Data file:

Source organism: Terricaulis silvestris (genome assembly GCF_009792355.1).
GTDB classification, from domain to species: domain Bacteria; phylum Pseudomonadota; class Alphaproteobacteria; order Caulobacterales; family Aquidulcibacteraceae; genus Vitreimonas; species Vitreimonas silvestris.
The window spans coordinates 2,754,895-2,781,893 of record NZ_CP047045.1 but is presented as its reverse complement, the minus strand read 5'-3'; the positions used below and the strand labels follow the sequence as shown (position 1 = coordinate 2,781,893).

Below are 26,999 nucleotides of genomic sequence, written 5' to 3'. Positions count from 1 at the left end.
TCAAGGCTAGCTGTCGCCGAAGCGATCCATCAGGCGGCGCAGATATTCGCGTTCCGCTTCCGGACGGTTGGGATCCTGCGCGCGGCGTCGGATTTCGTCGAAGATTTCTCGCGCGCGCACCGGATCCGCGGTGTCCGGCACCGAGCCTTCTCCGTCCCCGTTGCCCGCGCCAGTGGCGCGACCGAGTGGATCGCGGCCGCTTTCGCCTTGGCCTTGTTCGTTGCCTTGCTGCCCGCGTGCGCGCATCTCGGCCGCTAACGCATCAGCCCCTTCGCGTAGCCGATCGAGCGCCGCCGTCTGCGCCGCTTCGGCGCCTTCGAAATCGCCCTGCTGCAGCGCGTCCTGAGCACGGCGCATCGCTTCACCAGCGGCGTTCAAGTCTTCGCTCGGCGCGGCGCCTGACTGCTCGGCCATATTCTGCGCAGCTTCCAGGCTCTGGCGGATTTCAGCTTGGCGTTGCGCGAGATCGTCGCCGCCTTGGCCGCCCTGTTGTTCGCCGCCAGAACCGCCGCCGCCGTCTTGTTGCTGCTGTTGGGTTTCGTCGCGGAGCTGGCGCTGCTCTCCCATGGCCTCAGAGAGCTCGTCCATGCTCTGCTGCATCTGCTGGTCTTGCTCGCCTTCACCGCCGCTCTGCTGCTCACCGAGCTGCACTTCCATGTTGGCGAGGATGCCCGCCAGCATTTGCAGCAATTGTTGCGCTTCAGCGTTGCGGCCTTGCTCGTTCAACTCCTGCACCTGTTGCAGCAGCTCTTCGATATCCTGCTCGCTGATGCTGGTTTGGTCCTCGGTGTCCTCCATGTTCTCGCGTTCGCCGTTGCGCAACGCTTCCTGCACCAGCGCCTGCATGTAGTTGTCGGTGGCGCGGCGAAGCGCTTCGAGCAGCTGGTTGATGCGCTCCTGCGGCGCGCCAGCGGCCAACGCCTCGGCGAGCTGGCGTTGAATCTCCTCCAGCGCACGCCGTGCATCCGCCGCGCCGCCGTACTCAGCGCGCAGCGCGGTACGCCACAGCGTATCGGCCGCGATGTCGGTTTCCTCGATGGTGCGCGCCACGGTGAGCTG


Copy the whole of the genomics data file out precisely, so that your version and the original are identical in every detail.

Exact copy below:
Source organism: Terricaulis silvestris (genome assembly GCF_009792355.1).
GTDB classification, from domain to species: domain Bacteria; phylum Pseudomonadota; class Alphaproteobacteria; order Caulobacterales; family Aquidulcibacteraceae; genus Vitreimonas; species Vitreimonas silvestris.
The window spans coordinates 2,754,895-2,781,893 of record NZ_CP047045.1 but is presented as its reverse complement, the minus strand read 5'-3'; the positions used below and the strand labels follow the sequence as shown (position 1 = coordinate 2,781,893).

Below are 26,999 nucleotides of genomic sequence, written 5' to 3'. Positions count from 1 at the left end.
TCAAGGCTAGCTGTCGCCGAAGCGATCCATCAGGCGGCGCAGATATTCGCGTTCCGCTTCCGGACGGTTGGGATCCTGCGCGCGGCGTCGGATTTCGTCGAAGATTTCTCGCGCGCGCACCGGATCCGCGGTGTCCGGCACCGAGCCTTCTCCGTCCCCGTTGCCCGCGCCAGTGGCGCGACCGAGTGGATCGCGGCCGCTTTCGCCTTGGCCTTGTTCGTTGCCTTGCTGCCCGCGTGCGCGCATCTCGGCCGCTAACGCATCAGCCCCTTCGCGTAGCCGATCGAGCGCCGCCGTCTGCGCCGCTTCGGCGCCTTCGAAATCGCCCTGCTGCAGCGCGTCCTGAGCACGGCGCATCGCTTCACCAGCGGCGTTCAAGTCTTCGCTCGGCGCGGCGCCTGACTGCTCGGCCATATTCTGCGCAGCTTCCAGGCTCTGGCGGATTTCAGCTTGGCGTTGCGCGAGATCGTCGCCGCCTTGGCCGCCCTGTTGTTCGCCGCCAGAACCGCCGCCGCCGTCTTGTTGCTGCTGTTGGGTTTCGTCGCGGAGCTGGCGCTGCTCTCCCATGGCCTCAGAGAGCTCGTCCATGCTCTGCTGCATCTGCTGGTCTTGCTCGCCTTCACCGCCGCTCTGCTGCTCACCGAGCTGCACTTCCATGTTGGCGAGGATGCCCGCCAGCATTTGCAGCAATTGTTGCGCTTCAGCGTTGCGGCCTTGCTCGTTCAACTCCTGCACCTGTTGCAGCAGCTCTTCGATATCCTGCTCGCTGATGCTGGTTTGGTCCTCGGTGTCCTCCATGTTCTCGCGTTCGCCGTTGCGCAACGCTTCCTGCACCAGCGCCTGCATGTAGTTGTCGGTGGCGCGGCGAAGCGCTTCGAGCAGCTGGTTGATGCGCTCCTGCGGCGCGCCAGCGGCCAACGCCTCGGCGAGCTGGCGTTGAATCTCCTCCAGCGCACGCCGTGCATCCGCCGCGCCGCCGTACTCAGCGCGCAGCGCGGTACGCCACAGCGTATCGGCCGCGATGTCGGTTTCCTCGATGGTGCGCGCCACGGTGAGCTG